Trafficking in persons clearly involves human rights concerns, based on the coercion, threats, or violence victims and survivors face. But the ways we as a community respond to human trafficking also involve very important human rights issues.
Sadly, the news about backpage.com is not new. In 2012 ABC News in Phoenix reported 51 arrests as a result of a police action against this web site and in 2013, NBC News also ran an expose on backpage.
The children at the border are only a symptom of a crisis of extreme violence in Central America and a crisis inside the Beltway caused by a dysfunctional Congress that misses opportunity after opportunity to fix our broken immigration laws. This is a life and death issue.
Americans love shrimp. In fact, we love it so much that we eat it more than any other seafood, and almost more than tuna and salmon combined. However, that love comes with a price -- and a steep one at that.
They are denied education, health services, and at risk for exploitation, abuse and underage recruitment into armed forces. All because they do not have a simple piece of paper we take for granted -- a birth certificate.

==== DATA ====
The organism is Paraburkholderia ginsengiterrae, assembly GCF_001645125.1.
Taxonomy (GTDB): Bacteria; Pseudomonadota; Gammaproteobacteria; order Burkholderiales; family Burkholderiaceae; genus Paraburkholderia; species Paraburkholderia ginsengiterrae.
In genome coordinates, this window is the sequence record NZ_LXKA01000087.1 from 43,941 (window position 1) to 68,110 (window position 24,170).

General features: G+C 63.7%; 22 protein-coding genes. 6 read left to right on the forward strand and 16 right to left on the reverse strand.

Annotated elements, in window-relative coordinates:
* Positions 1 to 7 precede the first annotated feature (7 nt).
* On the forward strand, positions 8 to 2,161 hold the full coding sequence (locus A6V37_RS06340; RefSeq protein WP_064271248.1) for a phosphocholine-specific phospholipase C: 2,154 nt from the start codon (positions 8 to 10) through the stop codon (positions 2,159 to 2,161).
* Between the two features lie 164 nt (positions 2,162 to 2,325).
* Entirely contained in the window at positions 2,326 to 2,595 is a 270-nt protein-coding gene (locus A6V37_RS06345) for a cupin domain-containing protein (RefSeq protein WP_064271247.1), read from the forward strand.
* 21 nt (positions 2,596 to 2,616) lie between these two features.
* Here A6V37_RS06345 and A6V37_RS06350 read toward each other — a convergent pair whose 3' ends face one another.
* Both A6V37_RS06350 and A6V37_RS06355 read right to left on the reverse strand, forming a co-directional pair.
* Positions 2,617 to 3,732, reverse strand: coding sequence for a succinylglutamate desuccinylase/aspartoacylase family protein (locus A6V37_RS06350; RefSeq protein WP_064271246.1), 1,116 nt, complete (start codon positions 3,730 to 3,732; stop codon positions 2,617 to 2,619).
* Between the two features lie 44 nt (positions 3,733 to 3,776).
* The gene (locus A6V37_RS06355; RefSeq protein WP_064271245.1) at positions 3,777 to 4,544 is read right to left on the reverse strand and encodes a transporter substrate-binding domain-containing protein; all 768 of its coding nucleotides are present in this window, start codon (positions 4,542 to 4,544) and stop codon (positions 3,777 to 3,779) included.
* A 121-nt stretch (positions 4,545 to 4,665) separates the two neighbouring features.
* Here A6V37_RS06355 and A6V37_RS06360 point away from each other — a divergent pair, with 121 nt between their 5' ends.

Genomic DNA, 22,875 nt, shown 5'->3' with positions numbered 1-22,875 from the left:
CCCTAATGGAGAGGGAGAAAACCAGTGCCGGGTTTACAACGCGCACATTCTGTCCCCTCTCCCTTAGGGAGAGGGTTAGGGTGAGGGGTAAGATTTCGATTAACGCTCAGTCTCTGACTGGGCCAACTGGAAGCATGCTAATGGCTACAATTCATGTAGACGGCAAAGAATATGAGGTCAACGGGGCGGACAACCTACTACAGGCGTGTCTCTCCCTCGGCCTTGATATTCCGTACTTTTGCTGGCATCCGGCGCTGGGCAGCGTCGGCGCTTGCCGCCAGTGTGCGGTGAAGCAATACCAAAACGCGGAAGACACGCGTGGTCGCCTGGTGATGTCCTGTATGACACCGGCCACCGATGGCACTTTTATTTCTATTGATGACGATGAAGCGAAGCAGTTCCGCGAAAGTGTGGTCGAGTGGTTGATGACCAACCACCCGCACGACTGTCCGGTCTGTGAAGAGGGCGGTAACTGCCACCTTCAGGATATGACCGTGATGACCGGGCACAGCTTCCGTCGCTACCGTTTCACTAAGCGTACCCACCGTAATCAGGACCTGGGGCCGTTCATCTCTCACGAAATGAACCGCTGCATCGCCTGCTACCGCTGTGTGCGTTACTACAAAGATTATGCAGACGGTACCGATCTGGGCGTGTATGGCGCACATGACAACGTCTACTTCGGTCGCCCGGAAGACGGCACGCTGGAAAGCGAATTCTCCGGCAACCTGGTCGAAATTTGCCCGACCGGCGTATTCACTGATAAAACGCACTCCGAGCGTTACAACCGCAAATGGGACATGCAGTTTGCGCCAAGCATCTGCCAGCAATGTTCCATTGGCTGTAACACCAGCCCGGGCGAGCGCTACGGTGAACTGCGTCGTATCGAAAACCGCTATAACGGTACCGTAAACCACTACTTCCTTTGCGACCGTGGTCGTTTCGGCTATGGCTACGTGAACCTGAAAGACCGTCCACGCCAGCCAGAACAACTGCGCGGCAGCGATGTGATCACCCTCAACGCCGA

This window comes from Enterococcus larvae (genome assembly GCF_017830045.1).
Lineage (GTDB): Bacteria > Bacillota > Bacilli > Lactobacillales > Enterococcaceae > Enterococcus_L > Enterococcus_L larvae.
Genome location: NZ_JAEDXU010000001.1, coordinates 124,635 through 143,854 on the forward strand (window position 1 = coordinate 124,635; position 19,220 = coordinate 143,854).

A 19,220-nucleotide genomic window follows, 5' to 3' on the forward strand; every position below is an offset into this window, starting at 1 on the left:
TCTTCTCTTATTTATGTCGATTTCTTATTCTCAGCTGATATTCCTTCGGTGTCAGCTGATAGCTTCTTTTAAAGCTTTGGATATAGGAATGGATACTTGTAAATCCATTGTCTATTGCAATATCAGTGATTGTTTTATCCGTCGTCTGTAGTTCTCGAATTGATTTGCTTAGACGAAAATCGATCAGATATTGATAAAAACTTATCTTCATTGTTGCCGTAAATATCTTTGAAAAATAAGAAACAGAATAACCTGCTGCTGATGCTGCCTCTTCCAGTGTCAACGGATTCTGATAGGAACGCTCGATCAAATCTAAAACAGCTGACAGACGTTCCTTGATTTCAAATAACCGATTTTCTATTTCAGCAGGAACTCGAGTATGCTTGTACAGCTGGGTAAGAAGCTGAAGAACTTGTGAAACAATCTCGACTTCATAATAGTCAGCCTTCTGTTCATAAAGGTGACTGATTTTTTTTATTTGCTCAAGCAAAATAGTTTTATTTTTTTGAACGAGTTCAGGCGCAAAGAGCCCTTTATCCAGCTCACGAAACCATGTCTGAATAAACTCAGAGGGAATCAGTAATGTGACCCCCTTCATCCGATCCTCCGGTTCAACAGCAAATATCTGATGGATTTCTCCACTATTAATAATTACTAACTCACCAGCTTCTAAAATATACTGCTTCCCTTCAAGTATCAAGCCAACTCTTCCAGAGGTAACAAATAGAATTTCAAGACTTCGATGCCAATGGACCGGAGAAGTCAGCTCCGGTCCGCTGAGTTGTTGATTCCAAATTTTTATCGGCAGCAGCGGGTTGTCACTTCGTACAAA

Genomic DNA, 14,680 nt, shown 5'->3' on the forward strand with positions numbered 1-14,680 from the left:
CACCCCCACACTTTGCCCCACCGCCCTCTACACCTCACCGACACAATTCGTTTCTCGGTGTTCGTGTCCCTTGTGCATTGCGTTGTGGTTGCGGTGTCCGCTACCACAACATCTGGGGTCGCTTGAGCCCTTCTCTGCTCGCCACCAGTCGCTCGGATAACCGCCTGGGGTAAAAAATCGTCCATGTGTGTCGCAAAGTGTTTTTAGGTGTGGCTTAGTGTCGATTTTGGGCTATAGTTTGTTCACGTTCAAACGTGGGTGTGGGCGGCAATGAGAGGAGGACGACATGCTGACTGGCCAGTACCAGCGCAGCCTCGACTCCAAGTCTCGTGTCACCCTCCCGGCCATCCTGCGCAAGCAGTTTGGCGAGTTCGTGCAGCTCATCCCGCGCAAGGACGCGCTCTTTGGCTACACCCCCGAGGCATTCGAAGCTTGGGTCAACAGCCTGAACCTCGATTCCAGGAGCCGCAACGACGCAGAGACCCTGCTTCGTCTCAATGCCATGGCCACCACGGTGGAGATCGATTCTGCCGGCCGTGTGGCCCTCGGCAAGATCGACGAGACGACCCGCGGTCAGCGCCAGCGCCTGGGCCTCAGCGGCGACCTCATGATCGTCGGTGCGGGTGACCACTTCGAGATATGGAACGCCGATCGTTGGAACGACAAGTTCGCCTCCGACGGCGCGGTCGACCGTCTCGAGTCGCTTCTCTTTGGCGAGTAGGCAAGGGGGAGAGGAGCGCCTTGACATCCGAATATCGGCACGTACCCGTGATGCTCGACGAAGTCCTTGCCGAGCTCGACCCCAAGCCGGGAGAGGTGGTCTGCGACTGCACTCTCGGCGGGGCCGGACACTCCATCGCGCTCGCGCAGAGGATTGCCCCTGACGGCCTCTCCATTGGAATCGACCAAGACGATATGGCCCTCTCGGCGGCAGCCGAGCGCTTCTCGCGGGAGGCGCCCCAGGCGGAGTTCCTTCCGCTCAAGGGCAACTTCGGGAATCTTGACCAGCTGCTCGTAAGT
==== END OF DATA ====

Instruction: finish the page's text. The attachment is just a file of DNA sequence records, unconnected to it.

Since first viewing it on a Phnom Penh newsstand, I have not been able to get a headline from a local paper out of my mind: "Figures Show General Acceptance of Child Rape." No matter how many times I read it, I can't make any sense of it.
A U.S. Federal Circuit Court has ruled that customers who arrange for or have sex with children under age 18 are to be considered human traffickers. Wow. That's a big and heavy stick we can use to protect kids who are forced into having sex for someone else's profit.
With the help the region's hotel-motel workers and guests, we can put up the biggest fight yet against Super Bowl-related sex trafficking, and even use this event as a model to combat trafficking throughout the year.
It's important to start the year thinking about ways to address and prevent trafficking in persons, given that, throughout the world, so many workers and young people experience this assault on their dignity and autonomy.
Antiquities trafficking is not perpetrated by rich and beautiful characters like Thomas Crown and Lara Croft. Experts have warned that instead, organized crime, rebel armies and even terrorist cells may be the ones carrying out and profiting from these crimes.
It's important to remember that the events depicted in 12 Years a Slave are still happening today. Slavery didn't end with the Civil War or the Emancipation Proclamation. It was outlawed, but not ended.